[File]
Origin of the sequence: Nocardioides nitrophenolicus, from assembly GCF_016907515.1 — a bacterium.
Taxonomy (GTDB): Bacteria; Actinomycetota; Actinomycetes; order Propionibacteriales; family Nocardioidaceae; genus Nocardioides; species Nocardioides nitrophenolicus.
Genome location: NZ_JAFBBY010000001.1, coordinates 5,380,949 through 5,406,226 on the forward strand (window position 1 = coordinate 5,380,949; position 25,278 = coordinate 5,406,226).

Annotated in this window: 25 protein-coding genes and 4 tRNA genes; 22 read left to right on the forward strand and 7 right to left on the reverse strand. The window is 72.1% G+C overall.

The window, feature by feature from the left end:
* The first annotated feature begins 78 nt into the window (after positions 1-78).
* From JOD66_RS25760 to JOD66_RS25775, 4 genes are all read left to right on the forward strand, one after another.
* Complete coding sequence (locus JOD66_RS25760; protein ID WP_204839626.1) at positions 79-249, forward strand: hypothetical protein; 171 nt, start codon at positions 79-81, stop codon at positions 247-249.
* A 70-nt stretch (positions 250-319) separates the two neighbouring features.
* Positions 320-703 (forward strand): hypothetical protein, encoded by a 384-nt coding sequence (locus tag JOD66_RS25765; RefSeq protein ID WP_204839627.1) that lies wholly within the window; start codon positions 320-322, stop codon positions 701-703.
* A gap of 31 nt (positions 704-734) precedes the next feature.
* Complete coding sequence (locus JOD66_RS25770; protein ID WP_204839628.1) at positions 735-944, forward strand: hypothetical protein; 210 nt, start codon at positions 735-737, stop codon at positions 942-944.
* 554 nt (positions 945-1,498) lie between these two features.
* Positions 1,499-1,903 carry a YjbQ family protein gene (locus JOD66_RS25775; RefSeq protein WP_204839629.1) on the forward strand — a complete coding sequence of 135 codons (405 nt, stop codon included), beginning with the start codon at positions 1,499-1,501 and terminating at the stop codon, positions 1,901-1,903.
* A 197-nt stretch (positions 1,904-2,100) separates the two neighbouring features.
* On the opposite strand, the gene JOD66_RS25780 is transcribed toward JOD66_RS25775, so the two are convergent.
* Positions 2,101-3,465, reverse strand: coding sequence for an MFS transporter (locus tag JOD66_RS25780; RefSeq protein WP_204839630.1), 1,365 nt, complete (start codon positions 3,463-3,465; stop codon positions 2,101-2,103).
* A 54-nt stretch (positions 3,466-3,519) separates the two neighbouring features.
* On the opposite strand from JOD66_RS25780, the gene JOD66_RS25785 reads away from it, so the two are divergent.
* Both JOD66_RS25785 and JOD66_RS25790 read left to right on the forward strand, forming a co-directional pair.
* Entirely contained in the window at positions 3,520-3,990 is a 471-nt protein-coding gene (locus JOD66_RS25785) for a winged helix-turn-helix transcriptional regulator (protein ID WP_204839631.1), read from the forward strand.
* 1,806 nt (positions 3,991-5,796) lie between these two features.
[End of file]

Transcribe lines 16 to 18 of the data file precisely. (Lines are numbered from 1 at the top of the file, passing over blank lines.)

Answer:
* On the opposite strand, the gene JOD66_RS25780 is transcribed toward JOD66_RS25775, so the two are convergent.
* Positions 2,101-3,465, reverse strand: coding sequence for an MFS transporter (locus tag JOD66_RS25780; RefSeq protein WP_204839630.1), 1,365 nt, complete (start codon positions 3,463-3,465; stop codon positions 2,101-2,103).
* A 54-nt stretch (positions 3,466-3,519) separates the two neighbouring features.